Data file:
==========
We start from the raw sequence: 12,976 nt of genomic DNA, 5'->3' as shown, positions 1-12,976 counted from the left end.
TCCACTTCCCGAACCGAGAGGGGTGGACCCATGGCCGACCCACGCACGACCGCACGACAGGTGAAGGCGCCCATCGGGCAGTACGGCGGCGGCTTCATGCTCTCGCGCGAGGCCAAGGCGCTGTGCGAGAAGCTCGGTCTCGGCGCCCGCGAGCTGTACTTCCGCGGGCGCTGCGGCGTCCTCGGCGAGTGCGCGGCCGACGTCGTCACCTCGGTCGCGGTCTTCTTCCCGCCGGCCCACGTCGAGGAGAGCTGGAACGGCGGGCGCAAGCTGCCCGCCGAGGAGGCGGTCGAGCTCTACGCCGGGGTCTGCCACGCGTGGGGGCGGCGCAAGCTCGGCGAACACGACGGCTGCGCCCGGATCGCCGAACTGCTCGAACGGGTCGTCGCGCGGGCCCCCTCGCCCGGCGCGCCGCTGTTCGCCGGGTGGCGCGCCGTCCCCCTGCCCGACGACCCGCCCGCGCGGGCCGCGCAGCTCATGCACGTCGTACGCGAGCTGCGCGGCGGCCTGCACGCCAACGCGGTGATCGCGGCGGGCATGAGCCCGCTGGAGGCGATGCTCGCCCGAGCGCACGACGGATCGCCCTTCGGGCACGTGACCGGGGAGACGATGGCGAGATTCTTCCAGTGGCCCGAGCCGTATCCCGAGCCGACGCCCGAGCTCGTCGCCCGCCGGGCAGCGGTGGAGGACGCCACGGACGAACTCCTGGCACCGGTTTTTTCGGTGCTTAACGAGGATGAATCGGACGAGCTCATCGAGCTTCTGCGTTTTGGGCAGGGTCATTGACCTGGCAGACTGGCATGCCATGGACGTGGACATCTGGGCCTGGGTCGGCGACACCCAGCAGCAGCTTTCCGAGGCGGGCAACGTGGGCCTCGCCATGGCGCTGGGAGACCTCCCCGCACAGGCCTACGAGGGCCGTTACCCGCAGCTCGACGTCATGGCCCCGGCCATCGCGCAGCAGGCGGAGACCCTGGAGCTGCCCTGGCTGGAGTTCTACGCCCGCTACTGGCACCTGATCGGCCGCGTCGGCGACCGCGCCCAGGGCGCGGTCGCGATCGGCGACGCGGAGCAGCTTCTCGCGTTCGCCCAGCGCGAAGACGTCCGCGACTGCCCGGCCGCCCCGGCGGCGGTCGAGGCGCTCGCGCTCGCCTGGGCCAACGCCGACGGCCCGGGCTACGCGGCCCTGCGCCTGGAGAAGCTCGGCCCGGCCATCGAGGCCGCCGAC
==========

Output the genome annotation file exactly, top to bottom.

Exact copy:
We start from the raw sequence: 12,976 nt of genomic DNA, 5'->3' as shown, positions 1-12,976 counted from the left end.
TCCACTTCCCGAACCGAGAGGGGTGGACCCATGGCCGACCCACGCACGACCGCACGACAGGTGAAGGCGCCCATCGGGCAGTACGGCGGCGGCTTCATGCTCTCGCGCGAGGCCAAGGCGCTGTGCGAGAAGCTCGGTCTCGGCGCCCGCGAGCTGTACTTCCGCGGGCGCTGCGGCGTCCTCGGCGAGTGCGCGGCCGACGTCGTCACCTCGGTCGCGGTCTTCTTCCCGCCGGCCCACGTCGAGGAGAGCTGGAACGGCGGGCGCAAGCTGCCCGCCGAGGAGGCGGTCGAGCTCTACGCCGGGGTCTGCCACGCGTGGGGGCGGCGCAAGCTCGGCGAACACGACGGCTGCGCCCGGATCGCCGAACTGCTCGAACGGGTCGTCGCGCGGGCCCCCTCGCCCGGCGCGCCGCTGTTCGCCGGGTGGCGCGCCGTCCCCCTGCCCGACGACCCGCCCGCGCGGGCCGCGCAGCTCATGCACGTCGTACGCGAGCTGCGCGGCGGCCTGCACGCCAACGCGGTGATCGCGGCGGGCATGAGCCCGCTGGAGGCGATGCTCGCCCGAGCGCACGACGGATCGCCCTTCGGGCACGTGACCGGGGAGACGATGGCGAGATTCTTCCAGTGGCCCGAGCCGTATCCCGAGCCGACGCCCGAGCTCGTCGCCCGCCGGGCAGCGGTGGAGGACGCCACGGACGAACTCCTGGCACCGGTTTTTTCGGTGCTTAACGAGGATGAATCGGACGAGCTCATCGAGCTTCTGCGTTTTGGGCAGGGTCATTGACCTGGCAGACTGGCATGCCATGGACGTGGACATCTGGGCCTGGGTCGGCGACACCCAGCAGCAGCTTTCCGAGGCGGGCAACGTGGGCCTCGCCATGGCGCTGGGAGACCTCCCCGCACAGGCCTACGAGGGCCGTTACCCGCAGCTCGACGTCATGGCCCCGGCCATCGCGCAGCAGGCGGAGACCCTGGAGCTGCCCTGGCTGGAGTTCTACGCCCGCTACTGGCACCTGATCGGCCGCGTCGGCGACCGCGCCCAGGGCGCGGTCGCGATCGGCGACGCGGAGCAGCTTCTCGCGTTCGCCCAGCGCGAAGACGTCCGCGACTGCCCGGCCGCCCCGGCGGCGGTCGAGGCGCTCGCGCTCGCCTGGGCCAACGCCGACGGCCCGGGCTACGCGGCCCTGCGCCTGGAGAAGCTCGGCCCGGCCATCGAGGCCGCCGAC